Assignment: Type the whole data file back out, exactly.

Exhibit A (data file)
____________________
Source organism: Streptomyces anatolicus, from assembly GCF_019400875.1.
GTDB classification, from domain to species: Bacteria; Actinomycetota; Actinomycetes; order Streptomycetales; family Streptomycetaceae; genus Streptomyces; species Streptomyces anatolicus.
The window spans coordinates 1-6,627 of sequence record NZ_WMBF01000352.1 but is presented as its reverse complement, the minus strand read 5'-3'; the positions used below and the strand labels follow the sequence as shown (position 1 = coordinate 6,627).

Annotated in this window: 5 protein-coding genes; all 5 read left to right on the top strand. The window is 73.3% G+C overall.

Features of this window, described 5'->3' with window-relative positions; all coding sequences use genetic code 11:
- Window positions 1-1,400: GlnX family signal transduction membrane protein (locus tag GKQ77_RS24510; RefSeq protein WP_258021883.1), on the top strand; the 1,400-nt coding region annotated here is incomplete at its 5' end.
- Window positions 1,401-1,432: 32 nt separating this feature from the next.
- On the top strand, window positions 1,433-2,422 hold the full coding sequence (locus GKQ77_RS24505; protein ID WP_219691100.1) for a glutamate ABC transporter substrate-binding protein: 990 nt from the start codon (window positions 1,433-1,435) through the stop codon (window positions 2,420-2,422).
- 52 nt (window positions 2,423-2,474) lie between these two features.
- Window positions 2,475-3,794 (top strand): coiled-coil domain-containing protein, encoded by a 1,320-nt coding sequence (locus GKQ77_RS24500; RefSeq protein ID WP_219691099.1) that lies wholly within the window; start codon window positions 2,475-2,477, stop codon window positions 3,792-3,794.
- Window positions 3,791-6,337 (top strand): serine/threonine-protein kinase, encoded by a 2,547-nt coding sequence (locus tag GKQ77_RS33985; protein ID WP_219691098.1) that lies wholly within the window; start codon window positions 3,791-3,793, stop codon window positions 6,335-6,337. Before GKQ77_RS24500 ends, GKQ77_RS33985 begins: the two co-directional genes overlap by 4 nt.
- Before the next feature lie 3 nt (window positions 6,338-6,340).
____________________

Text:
Source organism: Streptomyces anatolicus, from assembly GCF_019400875.1.
GTDB classification, from domain to species: Bacteria; Actinomycetota; Actinomycetes; order Streptomycetales; family Streptomycetaceae; genus Streptomyces; species Streptomyces anatolicus.
The window spans coordinates 1-6,627 of sequence record NZ_WMBF01000352.1 but is presented as its reverse complement, the minus strand read 5'-3'; the positions used below and the strand labels follow the sequence as shown (position 1 = coordinate 6,627).

Annotated in this window: 5 protein-coding genes; all 5 read left to right on the top strand. The window is 73.3% G+C overall.

Features of this window, described 5'->3' with window-relative positions; all coding sequences use genetic code 11:
- Window positions 1-1,400: GlnX family signal transduction membrane protein (locus tag GKQ77_RS24510; RefSeq protein WP_258021883.1), on the top strand; the 1,400-nt coding region annotated here is incomplete at its 5' end.
- Window positions 1,401-1,432: 32 nt separating this feature from the next.
- On the top strand, window positions 1,433-2,422 hold the full coding sequence (locus GKQ77_RS24505; protein ID WP_219691100.1) for a glutamate ABC transporter substrate-binding protein: 990 nt from the start codon (window positions 1,433-1,435) through the stop codon (window positions 2,420-2,422).
- 52 nt (window positions 2,423-2,474) lie between these two features.
- Window positions 2,475-3,794 (top strand): coiled-coil domain-containing protein, encoded by a 1,320-nt coding sequence (locus GKQ77_RS24500; RefSeq protein ID WP_219691099.1) that lies wholly within the window; start codon window positions 2,475-2,477, stop codon window positions 3,792-3,794.
- Window positions 3,791-6,337 (top strand): serine/threonine-protein kinase, encoded by a 2,547-nt coding sequence (locus tag GKQ77_RS33985; protein ID WP_219691098.1) that lies wholly within the window; start codon window positions 3,791-3,793, stop codon window positions 6,335-6,337. Before GKQ77_RS24500 ends, GKQ77_RS33985 begins: the two co-directional genes overlap by 4 nt.
- Before the next feature lie 3 nt (window positions 6,338-6,340).